COLUMBUS, Ohio (AP) — Two Ohio men are among the latest people to be charged in connection with the deadly Jan. 6 insurrection at the U.S Capitol after being identified by family and acquaintances to the FBI, according to U.S. District Court documents.
Derek Jancart, 39, and Alexander Sheppard, 21, join the eight other Ohioans accused of accompanying a mob of supporters of former President Donald Trump as they smashed their way into the U.S. Capitol. Five people, including a U.S. Capitol Police officer, died in the Jan. 6 assault. Dozens of people have been arrested in the attack, which temporarily halted congressional business to confirm Joe Biden as president.
Jancart and Sheppard, both of the Columbus area, face several federal charges, including violently entering and remaining in a restricted building or grounds, and disorderly conduct in a Capitol building, according to a complaint. Sheppard, who lives in Powell, also faces one count of obstructing justice and Congress in their work that day to certify the 2020 election results.
Federal agents first received tips from acquaintances of Jancart and Sheppard regarding their alleged involvement in the days after the breach. A former coworker of Jancart, who lives in Canal Winchester, had notified the FBI of a Facebook page with Jancart’s name, which had posted images from inside the Capitol building, specifically showing the exterior of House Speaker Nancy Pelosi’s office, with the caption, “We’re in.”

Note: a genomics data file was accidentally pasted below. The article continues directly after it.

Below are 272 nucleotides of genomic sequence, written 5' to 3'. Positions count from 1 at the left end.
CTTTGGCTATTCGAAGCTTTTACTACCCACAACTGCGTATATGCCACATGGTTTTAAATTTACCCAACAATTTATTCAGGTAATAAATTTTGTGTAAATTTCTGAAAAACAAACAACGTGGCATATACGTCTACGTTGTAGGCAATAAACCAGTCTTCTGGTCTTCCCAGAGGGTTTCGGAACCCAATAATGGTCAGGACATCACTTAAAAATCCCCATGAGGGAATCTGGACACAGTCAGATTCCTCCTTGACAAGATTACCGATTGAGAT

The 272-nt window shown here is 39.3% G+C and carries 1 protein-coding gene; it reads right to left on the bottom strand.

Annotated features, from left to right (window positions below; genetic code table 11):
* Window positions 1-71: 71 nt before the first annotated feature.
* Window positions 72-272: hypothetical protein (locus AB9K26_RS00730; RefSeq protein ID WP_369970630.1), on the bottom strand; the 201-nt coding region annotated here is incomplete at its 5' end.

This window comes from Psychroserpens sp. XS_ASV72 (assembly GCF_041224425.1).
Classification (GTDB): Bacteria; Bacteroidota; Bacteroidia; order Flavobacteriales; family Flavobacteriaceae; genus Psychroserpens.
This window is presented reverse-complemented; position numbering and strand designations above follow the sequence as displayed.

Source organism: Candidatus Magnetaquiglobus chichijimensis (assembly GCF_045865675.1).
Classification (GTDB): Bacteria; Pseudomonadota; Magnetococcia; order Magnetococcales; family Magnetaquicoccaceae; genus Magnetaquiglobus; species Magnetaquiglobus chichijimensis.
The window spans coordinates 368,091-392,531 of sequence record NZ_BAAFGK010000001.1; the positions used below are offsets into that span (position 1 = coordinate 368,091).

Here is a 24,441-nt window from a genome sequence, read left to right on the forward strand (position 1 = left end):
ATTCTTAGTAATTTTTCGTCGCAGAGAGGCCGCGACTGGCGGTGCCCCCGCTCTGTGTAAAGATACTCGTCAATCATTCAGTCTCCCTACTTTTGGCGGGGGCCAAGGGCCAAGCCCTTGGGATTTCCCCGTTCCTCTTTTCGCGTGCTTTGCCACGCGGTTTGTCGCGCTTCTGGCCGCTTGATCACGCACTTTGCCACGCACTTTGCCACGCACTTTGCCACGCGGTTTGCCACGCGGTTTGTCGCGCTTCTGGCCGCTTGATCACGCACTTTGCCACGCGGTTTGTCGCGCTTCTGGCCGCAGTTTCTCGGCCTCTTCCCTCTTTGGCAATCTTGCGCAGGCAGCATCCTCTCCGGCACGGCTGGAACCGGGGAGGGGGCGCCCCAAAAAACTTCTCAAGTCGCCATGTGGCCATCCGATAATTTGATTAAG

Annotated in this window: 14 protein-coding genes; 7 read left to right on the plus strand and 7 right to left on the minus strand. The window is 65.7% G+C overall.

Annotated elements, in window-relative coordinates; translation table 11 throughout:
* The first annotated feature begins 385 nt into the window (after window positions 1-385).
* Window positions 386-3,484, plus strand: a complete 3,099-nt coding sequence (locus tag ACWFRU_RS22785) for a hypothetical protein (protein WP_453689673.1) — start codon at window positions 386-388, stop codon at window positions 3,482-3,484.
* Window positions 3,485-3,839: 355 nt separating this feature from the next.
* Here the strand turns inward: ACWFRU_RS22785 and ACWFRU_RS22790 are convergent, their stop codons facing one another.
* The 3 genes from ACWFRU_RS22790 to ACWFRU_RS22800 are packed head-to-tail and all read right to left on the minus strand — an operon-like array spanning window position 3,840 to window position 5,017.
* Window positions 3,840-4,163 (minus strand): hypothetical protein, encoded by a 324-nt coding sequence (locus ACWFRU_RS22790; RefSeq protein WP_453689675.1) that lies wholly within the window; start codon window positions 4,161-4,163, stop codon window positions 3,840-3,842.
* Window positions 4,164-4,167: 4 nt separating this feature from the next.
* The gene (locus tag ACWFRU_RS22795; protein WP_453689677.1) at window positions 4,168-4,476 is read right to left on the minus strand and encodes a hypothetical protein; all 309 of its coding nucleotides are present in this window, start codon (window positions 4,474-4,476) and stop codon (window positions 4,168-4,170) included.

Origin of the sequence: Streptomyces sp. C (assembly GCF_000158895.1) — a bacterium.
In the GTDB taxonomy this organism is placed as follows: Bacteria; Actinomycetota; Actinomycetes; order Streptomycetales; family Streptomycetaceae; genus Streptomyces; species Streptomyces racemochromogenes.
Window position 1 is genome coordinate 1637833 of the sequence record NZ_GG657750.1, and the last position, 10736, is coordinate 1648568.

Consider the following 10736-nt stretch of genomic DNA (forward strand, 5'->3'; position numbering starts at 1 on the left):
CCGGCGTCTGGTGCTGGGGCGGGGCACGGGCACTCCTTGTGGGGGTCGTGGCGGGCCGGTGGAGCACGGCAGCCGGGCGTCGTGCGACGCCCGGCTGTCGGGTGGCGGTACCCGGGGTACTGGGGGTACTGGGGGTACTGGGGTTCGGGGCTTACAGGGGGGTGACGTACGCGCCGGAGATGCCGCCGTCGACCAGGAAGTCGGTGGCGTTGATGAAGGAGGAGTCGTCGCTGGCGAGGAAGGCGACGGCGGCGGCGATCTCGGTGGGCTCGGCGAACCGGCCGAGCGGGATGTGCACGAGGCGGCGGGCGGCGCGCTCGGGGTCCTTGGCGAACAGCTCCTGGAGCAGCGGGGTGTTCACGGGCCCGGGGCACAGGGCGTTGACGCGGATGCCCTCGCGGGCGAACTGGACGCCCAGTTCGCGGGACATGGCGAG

A high school friend of Sheppard’s provided his social media usernames to the FBI, resulting in the discovery of several references by Sheppard to take up arms in response to Trump losing the 2020 election, the complaint outlines.
A December Facebook post by Sheppard stated: “Millions of us will be in Washington D.C. on January 6th to protest the RIGGED election and the acts of WAR that China committed on our country. I’ll see you there!”
On Feb. 9, the same person who first reached out to the FBI regarding Jancart identified him in several photographs taken from police body cameras and Capitol Building surveillance during the attack, according to the complaint. The next day, the complaint states a family member of Jancart was interviewed by the FBI and confirmed his involvement in the Capitol breach through a series of text messages and by identifying him in photographs.
Jancart and Sheppard were both arrested Tuesday and shortly released from custody. Federal court documents did not list an attorney for either man.
The tally of Ohio residents accused of either participating or plotting the Jan. 6 breach is now up to 10.
A criminal complaint released last week linked a couple from southwestern Ohio to the Oath Keepers militia group who have had several members be indicted on charges that they planned and coordinated with one another in the attack.
Asked Wednesday about the apparently significant role of some Ohioans in the Capitol riots, Sen. Rob Portman, R-Ohio and the ranking member on the Senate Homeland Security Committee, said the investigation’s focus has been on problems in the preparation and response to the Capitol riots, and that it will hear next week from the FBI and Justice Department.
“I’m sure that issue will come up,” Portman said. “But we also want to avoid this happening in the future and that’s the purpose really of the investigation.”
Associated Press journalist Dan Sewell contributed to this report from Cincinnati. Farnoush Amiri is a corps member for the Associated Press/Report for America Statehouse News Initiative. Report for America is a nonprofit national service program that places journalists in local newsrooms to report on undercovered issues.